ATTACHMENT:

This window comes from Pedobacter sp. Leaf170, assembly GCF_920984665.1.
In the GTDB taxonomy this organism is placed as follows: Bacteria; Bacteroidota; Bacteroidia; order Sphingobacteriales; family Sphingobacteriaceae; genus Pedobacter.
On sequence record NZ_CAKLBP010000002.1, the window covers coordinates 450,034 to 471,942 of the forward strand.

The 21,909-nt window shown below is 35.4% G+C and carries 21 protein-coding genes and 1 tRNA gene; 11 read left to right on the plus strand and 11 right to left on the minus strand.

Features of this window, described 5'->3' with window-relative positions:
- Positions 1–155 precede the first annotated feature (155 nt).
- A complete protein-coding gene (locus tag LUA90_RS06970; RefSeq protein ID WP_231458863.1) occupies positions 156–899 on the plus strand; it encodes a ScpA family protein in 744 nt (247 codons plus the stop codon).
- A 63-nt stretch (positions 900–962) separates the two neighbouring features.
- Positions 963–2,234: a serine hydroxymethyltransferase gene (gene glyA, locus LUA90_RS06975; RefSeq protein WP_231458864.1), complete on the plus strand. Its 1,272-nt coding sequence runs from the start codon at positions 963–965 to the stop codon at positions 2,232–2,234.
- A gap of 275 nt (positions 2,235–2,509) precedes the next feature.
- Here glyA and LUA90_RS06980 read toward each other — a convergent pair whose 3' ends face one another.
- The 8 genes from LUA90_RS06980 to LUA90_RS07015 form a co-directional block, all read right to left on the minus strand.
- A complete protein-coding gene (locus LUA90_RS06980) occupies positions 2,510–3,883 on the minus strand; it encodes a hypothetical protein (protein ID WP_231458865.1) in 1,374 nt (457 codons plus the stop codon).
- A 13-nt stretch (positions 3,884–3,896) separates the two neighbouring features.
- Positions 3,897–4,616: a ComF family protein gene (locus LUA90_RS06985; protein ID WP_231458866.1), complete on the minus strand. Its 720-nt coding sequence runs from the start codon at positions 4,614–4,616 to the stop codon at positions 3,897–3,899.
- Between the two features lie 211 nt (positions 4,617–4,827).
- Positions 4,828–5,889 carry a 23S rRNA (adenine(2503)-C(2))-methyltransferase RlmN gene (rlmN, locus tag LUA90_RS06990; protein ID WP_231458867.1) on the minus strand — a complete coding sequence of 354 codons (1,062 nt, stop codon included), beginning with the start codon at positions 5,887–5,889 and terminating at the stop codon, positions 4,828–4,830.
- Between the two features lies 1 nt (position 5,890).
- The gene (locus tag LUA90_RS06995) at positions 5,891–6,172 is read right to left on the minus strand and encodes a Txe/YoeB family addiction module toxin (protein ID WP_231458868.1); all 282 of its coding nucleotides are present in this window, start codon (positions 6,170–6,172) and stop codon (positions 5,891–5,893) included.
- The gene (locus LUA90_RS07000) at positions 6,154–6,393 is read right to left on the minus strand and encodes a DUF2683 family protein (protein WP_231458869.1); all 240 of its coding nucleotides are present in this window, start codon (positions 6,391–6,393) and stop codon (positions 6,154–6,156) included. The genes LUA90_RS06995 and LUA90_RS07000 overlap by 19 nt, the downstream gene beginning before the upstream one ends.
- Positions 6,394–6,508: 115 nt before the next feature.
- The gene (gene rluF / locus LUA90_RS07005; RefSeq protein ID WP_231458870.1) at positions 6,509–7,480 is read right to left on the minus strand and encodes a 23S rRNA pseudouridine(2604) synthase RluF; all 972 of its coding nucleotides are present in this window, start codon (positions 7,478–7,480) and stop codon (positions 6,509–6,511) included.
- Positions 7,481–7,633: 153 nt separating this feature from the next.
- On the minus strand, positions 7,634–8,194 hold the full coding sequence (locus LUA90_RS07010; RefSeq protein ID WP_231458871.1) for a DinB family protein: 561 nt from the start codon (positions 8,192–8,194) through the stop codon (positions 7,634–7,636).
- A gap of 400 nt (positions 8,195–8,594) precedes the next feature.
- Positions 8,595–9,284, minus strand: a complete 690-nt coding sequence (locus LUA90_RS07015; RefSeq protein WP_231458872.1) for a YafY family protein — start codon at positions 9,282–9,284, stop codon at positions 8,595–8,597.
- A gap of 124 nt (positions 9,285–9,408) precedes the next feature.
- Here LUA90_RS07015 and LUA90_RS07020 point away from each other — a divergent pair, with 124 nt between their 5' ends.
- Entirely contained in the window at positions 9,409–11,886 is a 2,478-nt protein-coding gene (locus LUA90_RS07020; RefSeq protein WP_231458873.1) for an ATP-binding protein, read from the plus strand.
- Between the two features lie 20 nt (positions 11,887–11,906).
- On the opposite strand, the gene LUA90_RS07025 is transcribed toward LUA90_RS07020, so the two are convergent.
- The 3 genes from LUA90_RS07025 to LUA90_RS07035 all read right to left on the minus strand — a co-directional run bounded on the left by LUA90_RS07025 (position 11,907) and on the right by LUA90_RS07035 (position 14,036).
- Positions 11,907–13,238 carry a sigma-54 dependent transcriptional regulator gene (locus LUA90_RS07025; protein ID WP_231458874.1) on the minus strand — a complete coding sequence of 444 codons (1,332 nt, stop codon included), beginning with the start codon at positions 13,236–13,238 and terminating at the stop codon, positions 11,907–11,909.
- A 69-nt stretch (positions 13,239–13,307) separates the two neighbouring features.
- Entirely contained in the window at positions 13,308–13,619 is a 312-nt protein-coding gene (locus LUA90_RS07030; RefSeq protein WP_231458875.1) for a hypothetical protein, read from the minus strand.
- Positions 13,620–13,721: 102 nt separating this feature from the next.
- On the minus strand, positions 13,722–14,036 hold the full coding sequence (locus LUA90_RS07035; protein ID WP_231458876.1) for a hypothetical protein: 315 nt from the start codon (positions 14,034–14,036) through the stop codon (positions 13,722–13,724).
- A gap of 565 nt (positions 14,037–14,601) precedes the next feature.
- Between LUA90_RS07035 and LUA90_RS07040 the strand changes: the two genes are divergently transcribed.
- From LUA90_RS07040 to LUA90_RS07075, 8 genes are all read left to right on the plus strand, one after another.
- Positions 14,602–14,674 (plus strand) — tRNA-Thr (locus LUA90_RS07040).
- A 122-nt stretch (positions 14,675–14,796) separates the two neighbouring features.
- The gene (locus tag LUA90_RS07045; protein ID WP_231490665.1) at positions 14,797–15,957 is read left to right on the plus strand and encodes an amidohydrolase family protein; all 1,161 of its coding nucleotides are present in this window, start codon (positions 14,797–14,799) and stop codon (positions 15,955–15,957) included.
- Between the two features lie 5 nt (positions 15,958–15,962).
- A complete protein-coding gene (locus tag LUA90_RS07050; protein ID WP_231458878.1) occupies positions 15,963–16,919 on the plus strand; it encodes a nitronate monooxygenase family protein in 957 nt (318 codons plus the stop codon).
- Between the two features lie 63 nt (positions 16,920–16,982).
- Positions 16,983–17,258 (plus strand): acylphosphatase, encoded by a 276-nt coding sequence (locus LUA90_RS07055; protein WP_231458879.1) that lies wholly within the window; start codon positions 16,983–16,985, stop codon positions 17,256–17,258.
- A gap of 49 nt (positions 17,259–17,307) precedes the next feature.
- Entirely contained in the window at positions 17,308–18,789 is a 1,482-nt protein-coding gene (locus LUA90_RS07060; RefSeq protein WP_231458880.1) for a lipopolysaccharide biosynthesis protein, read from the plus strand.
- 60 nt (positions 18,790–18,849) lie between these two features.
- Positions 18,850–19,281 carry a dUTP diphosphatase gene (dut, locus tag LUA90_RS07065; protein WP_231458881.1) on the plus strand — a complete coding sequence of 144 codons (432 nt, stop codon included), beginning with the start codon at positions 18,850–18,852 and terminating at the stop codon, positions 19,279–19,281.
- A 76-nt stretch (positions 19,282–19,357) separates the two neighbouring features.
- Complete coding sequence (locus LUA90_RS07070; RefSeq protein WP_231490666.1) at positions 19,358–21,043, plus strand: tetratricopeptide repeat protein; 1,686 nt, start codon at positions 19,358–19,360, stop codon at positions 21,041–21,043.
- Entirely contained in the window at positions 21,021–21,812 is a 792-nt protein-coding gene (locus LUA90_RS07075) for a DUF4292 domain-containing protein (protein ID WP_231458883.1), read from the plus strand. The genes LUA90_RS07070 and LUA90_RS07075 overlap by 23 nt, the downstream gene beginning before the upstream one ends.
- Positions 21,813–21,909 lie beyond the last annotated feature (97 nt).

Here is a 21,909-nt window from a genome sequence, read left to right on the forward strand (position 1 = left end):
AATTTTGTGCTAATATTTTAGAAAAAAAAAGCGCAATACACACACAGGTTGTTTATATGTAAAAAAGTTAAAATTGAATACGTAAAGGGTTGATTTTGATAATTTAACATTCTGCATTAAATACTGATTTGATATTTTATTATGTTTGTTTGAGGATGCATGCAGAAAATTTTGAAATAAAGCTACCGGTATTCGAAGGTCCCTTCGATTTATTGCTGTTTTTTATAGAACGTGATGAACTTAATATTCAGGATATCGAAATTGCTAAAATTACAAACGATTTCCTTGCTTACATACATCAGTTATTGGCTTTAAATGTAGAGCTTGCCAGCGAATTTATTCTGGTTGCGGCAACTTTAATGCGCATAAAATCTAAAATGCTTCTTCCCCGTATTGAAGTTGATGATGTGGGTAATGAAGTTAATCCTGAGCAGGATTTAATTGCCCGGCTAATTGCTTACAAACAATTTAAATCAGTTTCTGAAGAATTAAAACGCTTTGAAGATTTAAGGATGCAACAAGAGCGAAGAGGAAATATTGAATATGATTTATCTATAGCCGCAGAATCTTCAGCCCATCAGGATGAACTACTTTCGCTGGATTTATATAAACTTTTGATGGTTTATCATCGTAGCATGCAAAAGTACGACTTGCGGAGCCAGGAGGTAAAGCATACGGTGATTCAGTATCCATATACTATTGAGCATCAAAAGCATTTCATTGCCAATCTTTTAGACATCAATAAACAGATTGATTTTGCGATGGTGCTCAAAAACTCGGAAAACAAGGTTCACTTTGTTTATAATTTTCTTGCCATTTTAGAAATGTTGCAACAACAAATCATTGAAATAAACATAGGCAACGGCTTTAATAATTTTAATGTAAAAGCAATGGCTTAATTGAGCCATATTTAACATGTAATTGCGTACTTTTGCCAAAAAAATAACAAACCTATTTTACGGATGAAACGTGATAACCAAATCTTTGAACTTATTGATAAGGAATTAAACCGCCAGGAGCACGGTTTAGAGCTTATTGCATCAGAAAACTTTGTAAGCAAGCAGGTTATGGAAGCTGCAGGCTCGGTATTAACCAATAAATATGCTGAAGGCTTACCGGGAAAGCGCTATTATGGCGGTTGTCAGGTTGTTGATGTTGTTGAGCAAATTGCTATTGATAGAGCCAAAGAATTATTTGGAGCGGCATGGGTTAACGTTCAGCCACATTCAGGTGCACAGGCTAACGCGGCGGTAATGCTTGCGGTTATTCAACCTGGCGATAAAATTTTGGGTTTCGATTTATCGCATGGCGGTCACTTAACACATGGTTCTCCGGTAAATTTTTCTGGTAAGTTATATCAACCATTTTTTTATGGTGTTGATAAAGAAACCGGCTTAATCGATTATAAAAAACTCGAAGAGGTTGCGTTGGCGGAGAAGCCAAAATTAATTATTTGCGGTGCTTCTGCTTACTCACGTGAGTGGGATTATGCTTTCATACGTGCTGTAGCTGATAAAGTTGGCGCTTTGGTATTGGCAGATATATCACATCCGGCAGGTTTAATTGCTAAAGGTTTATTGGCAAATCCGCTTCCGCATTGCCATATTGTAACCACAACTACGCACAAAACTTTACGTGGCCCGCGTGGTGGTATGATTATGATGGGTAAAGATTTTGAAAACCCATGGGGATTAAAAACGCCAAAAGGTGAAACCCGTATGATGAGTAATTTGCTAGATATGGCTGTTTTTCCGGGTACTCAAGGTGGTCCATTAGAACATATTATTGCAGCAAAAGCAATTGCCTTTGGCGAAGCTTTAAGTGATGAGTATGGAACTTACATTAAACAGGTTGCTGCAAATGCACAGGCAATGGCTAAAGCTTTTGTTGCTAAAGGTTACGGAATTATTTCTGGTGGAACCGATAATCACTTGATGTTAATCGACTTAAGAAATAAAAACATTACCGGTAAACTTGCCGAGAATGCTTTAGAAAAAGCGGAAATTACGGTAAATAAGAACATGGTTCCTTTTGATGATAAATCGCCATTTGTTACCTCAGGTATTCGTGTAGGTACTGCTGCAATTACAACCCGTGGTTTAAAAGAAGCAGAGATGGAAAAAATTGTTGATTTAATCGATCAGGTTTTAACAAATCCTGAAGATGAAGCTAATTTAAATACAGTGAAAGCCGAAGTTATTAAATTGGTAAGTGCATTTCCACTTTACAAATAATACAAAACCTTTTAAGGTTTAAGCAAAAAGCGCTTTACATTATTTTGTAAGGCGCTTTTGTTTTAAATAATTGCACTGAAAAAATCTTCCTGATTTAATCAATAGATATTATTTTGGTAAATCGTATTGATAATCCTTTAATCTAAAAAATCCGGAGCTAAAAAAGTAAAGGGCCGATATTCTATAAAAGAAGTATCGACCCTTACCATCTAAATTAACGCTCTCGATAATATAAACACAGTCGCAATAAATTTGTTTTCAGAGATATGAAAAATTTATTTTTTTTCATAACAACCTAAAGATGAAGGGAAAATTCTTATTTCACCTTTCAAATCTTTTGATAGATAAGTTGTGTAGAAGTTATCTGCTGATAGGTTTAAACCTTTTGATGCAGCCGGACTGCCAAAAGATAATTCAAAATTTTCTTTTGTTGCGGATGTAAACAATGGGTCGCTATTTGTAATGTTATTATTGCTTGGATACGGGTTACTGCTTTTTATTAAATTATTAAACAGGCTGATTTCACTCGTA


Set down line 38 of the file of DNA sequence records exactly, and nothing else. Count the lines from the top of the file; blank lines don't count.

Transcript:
- A gap of 565 nt (positions 14,037–14,601) precedes the next feature.